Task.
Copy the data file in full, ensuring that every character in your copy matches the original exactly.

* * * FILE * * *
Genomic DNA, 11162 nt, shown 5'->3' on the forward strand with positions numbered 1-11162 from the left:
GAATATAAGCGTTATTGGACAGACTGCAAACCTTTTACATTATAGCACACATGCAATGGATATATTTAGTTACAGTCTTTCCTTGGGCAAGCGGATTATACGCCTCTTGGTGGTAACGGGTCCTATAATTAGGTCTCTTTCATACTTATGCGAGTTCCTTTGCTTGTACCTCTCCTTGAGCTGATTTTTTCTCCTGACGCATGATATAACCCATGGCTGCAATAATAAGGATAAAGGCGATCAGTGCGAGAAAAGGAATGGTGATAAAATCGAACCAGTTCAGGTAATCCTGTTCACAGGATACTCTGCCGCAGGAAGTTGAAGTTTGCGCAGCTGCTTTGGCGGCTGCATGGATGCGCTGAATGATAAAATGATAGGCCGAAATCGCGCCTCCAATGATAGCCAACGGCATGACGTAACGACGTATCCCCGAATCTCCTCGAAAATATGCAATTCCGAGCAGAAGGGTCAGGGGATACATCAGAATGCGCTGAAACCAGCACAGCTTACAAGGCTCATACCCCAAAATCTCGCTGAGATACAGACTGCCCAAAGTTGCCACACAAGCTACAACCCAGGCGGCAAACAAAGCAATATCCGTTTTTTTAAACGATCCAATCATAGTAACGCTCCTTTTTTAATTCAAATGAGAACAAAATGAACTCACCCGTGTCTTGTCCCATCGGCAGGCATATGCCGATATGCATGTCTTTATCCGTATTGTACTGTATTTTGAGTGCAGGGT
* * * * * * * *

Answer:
Genomic DNA, 11162 nt, shown 5'->3' on the forward strand with positions numbered 1-11162 from the left:
GAATATAAGCGTTATTGGACAGACTGCAAACCTTTTACATTATAGCACACATGCAATGGATATATTTAGTTACAGTCTTTCCTTGGGCAAGCGGATTATACGCCTCTTGGTGGTAACGGGTCCTATAATTAGGTCTCTTTCATACTTATGCGAGTTCCTTTGCTTGTACCTCTCCTTGAGCTGATTTTTTCTCCTGACGCATGATATAACCCATGGCTGCAATAATAAGGATAAAGGCGATCAGTGCGAGAAAAGGAATGGTGATAAAATCGAACCAGTTCAGGTAATCCTGTTCACAGGATACTCTGCCGCAGGAAGTTGAAGTTTGCGCAGCTGCTTTGGCGGCTGCATGGATGCGCTGAATGATAAAATGATAGGCCGAAATCGCGCCTCCAATGATAGCCAACGGCATGACGTAACGACGTATCCCCGAATCTCCTCGAAAATATGCAATTCCGAGCAGAAGGGTCAGGGGATACATCAGAATGCGCTGAAACCAGCACAGCTTACAAGGCTCATACCCCAAAATCTCGCTGAGATACAGACTGCCCAAAGTTGCCACACAAGCTACAACCCAGGCGGCAAACAAAGCAATATCCGTTTTTTTAAACGATCCAATCATAGTAACGCTCCTTTTTTAATTCAAATGAGAACAAAATGAACTCACCCGTGTCTTGTCCCATCGGCAGGCATATGCCGATATGCATGTCTTTATCCGTATTGTACTGTATTTTGAGTGCAGGGT